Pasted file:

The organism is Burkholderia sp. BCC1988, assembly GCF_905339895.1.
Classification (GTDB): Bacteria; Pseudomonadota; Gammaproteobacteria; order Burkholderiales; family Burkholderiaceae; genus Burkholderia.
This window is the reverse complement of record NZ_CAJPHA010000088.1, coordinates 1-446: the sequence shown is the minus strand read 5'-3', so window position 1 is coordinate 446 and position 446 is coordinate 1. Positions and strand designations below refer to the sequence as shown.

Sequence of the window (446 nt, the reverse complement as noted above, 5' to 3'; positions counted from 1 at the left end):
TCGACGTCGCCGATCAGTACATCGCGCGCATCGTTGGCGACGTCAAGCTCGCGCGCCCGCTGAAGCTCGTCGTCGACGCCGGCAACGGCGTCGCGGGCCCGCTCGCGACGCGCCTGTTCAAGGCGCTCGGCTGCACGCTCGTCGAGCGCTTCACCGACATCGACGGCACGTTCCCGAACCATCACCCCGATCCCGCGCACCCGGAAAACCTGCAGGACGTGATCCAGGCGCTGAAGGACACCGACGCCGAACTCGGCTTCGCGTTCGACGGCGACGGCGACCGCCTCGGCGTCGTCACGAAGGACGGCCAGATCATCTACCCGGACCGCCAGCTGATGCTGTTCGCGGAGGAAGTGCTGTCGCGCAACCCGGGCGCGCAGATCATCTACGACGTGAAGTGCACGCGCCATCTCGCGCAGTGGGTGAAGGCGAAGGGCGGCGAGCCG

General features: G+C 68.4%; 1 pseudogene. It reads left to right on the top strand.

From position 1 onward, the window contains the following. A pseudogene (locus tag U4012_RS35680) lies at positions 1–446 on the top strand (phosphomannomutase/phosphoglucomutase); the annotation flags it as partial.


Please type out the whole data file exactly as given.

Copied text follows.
The organism is Burkholderia sp. BCC1988, assembly GCF_905339895.1.
Classification (GTDB): Bacteria; Pseudomonadota; Gammaproteobacteria; order Burkholderiales; family Burkholderiaceae; genus Burkholderia.
This window is the reverse complement of record NZ_CAJPHA010000088.1, coordinates 1-446: the sequence shown is the minus strand read 5'-3', so window position 1 is coordinate 446 and position 446 is coordinate 1. Positions and strand designations below refer to the sequence as shown.

Sequence of the window (446 nt, the reverse complement as noted above, 5' to 3'; positions counted from 1 at the left end):
TCGACGTCGCCGATCAGTACATCGCGCGCATCGTTGGCGACGTCAAGCTCGCGCGCCCGCTGAAGCTCGTCGTCGACGCCGGCAACGGCGTCGCGGGCCCGCTCGCGACGCGCCTGTTCAAGGCGCTCGGCTGCACGCTCGTCGAGCGCTTCACCGACATCGACGGCACGTTCCCGAACCATCACCCCGATCCCGCGCACCCGGAAAACCTGCAGGACGTGATCCAGGCGCTGAAGGACACCGACGCCGAACTCGGCTTCGCGTTCGACGGCGACGGCGACCGCCTCGGCGTCGTCACGAAGGACGGCCAGATCATCTACCCGGACCGCCAGCTGATGCTGTTCGCGGAGGAAGTGCTGTCGCGCAACCCGGGCGCGCAGATCATCTACGACGTGAAGTGCACGCGCCATCTCGCGCAGTGGGTGAAGGCGAAGGGCGGCGAGCCG

General features: G+C 68.4%; 1 pseudogene. It reads left to right on the top strand.

From position 1 onward, the window contains the following. A pseudogene (locus tag U4012_RS35680) lies at positions 1–446 on the top strand (phosphomannomutase/phosphoglucomutase); the annotation flags it as partial.